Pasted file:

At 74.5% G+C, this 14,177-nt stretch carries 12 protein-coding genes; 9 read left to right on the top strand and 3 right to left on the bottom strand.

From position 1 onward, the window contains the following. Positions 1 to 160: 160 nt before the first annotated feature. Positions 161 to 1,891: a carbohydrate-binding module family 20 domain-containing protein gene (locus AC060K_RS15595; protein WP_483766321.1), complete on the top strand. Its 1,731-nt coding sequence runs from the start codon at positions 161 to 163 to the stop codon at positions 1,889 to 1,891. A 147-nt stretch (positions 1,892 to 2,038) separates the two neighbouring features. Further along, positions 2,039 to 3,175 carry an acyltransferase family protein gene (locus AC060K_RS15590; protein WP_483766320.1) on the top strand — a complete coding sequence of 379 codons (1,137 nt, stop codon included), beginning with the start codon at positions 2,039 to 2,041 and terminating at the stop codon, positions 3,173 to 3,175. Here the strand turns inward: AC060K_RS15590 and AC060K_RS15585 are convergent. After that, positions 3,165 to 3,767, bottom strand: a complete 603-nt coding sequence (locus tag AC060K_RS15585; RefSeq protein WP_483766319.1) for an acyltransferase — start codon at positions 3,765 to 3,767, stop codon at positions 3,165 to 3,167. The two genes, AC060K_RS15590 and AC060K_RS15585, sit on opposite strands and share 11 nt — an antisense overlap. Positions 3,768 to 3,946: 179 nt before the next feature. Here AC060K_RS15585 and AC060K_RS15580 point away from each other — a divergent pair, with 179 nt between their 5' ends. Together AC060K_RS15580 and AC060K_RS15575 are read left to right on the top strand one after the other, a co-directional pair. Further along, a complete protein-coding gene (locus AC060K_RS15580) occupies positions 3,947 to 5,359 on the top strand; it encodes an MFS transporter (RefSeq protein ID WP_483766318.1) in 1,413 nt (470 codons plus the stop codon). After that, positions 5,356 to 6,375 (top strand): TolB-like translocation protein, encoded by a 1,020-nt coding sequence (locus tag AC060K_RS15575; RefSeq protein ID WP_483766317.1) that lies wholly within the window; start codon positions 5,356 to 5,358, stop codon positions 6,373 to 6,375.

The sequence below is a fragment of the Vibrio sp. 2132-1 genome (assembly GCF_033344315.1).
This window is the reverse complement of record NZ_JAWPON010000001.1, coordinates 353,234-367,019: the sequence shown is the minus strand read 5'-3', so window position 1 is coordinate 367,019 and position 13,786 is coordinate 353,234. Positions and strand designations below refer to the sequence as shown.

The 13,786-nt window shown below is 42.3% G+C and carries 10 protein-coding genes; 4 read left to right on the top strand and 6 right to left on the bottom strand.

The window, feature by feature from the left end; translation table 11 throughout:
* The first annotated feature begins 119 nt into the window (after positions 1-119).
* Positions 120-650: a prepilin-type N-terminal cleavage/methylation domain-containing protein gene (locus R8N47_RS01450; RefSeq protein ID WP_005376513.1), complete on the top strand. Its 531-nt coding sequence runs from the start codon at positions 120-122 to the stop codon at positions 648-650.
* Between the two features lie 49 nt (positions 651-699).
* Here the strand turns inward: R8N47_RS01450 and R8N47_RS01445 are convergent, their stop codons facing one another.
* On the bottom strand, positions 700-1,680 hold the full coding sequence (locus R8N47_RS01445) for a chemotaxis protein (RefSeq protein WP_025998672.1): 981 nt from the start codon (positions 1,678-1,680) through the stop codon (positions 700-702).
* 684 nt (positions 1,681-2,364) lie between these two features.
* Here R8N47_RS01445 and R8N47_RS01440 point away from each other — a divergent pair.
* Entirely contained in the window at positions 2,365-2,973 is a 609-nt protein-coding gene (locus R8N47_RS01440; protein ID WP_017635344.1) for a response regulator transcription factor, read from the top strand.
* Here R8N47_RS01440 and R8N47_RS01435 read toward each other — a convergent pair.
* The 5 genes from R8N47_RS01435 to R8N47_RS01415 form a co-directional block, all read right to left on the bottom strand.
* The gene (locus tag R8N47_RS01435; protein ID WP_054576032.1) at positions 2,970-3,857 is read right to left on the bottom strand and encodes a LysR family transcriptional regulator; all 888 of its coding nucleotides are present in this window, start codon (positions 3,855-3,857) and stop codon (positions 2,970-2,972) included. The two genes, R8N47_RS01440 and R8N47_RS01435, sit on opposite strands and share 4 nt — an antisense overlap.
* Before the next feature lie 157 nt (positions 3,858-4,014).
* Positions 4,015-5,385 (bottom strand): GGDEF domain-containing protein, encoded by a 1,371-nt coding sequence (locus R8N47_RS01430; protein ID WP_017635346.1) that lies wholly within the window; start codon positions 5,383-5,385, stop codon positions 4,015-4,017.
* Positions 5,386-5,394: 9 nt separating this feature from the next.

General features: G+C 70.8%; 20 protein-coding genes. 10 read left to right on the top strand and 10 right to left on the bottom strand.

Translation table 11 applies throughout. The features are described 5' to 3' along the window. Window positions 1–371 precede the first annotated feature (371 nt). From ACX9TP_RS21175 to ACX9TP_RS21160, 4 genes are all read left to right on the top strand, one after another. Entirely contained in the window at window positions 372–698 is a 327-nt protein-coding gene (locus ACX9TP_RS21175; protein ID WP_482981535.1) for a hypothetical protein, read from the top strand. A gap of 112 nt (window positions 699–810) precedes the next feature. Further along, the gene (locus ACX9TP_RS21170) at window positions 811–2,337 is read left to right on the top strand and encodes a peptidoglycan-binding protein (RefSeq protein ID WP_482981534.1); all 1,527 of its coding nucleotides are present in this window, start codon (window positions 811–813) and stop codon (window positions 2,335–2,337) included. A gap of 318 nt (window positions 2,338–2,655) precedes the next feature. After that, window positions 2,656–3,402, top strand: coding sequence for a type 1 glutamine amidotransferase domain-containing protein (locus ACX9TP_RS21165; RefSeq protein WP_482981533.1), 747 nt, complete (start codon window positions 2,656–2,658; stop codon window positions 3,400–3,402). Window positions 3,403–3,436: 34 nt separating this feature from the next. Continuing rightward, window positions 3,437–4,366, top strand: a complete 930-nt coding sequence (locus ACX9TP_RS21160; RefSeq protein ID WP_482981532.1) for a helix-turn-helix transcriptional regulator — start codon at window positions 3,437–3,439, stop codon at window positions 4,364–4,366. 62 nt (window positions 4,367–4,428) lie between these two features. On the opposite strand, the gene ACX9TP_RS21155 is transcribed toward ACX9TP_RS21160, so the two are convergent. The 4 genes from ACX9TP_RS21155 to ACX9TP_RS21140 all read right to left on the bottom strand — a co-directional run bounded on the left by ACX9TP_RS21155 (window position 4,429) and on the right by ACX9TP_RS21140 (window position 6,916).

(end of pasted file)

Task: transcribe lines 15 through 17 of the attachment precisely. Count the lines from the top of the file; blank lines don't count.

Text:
* Here R8N47_RS01440 and R8N47_RS01435 read toward each other — a convergent pair.
* The 5 genes from R8N47_RS01435 to R8N47_RS01415 form a co-directional block, all read right to left on the bottom strand.
* The gene (locus tag R8N47_RS01435; protein ID WP_054576032.1) at positions 2,970-3,857 is read right to left on the bottom strand and encodes a LysR family transcriptional regulator; all 888 of its coding nucleotides are present in this window, start codon (positions 3,855-3,857) and stop codon (positions 2,970-2,972) included. The two genes, R8N47_RS01440 and R8N47_RS01435, sit on opposite strands and share 4 nt — an antisense overlap.